In reference to my post over at Asiapundits about waste and enjoyment of food, someone wrote that the poor attitudes to food we have in the West are mainly present in the cities and when you get outside of them people are eating locally-grown food and eating healthily and that I was mainly talking about a countryside vs the city phenomenon. This was not my experience in England, however, and a little anecdote that sums-up our differences in food culture concerns the contrast in the schools that I worked at in England and my current school in Korea.
At break time in one of the rural schools I worked at in England (picture a classically old, rich English school in some of the most idyllic countryside you can imagine, it was a beautiful school) between stints in Korea, there would often be food in the middle of the staff room for all the teachers to enjoy. 100% of the time this would be cakes, chocolate or sweets. While I tucked into some of this myself, I was often held back by a niggling guilty conscience about what the Koreans I knew would have to say looking at the scene. I thought that they would say we were eating the kind of food kids would eat and that as teachers and adults we should be eating much better quality food, not to mention the number of over-weight teachers that were scoffing down cupcakes and fun-size chocolate treats.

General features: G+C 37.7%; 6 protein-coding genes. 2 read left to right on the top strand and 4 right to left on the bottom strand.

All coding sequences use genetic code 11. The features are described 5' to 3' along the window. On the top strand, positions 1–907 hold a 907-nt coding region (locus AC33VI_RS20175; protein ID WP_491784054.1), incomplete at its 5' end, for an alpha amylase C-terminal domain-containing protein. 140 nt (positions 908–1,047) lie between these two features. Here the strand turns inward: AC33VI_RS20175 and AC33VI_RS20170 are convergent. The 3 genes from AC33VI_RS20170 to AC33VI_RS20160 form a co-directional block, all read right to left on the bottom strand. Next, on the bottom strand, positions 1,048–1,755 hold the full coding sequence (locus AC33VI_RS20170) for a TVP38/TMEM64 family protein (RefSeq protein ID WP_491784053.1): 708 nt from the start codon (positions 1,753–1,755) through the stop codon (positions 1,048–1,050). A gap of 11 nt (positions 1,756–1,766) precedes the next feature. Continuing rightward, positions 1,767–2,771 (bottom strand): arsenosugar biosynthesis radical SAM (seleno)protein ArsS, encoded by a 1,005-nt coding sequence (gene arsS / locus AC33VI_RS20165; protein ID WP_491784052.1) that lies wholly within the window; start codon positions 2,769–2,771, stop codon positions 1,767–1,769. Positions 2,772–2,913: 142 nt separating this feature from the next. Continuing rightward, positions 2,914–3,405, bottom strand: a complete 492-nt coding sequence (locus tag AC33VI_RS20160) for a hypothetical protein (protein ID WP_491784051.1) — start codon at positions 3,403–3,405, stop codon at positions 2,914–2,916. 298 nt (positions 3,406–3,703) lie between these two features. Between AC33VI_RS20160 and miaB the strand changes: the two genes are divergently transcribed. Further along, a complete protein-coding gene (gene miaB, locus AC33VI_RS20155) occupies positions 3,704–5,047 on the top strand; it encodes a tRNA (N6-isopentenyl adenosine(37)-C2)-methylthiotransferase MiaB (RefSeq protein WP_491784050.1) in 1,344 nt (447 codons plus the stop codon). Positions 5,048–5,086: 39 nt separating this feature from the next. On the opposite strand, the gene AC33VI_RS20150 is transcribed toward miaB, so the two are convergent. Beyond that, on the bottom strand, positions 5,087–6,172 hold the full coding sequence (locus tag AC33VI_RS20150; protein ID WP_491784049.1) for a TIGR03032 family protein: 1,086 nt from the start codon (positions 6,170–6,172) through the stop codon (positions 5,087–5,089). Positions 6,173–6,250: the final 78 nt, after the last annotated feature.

The difference in my High school in Korea is like chalk and cheese. Occasionally there is something sweet, but not nearly as sweet as back home, even the cakes in Korea seem to be lighter and less calorie dense (which is probably why they are not as tasty). The vast majority of the time the only food that gets put out on our staff room table is locally-produced, seasonal fruits and vegetables. It is a telling difference in culture.
When I see what is depicted of the US and what I see for myself in my own country, I wonder whether too many of us have a relationship with food that is totally dysfunctional and broken. There is also a childish element to the way we eat; it is almost as if we need our mums on our shoulder all the time to tell us not to eat the things we know we shouldn't. The fact that she is not there to do so means we can be naughty and do what we know is wrong anyway.
There is of course nothing wrong with a little indulgence every now and then, but when it becomes too commonplace we need to change our ways; there is an obesity epidemic in many Western English-speaking countries which is at the heart of a range of health problems. This is down to our culture as much as anything else, a culture that is severely compromised in the food department. We have slipped into some of the worst habits imaginable, consuming some of the worst food possible and doing very little physical exercise. A connection between the health of our bodies and the food we put into our mouths has to be restored and looking to other countries that have better attitudes may help us break a rather dangerous spell of unhealthy eating that has been cast upon us.
Instead of doing this, however, we seem to be remarkably good at spreading our bad habits to other countries. I hope Korea doesn't lose sight of what is great about their food as some of the younger generation appear to be slipping into the same bad habits as we are in the West. Let's hope that Asia's food culture wins through in the end or at least the healthier aspects of our own food culture in the West.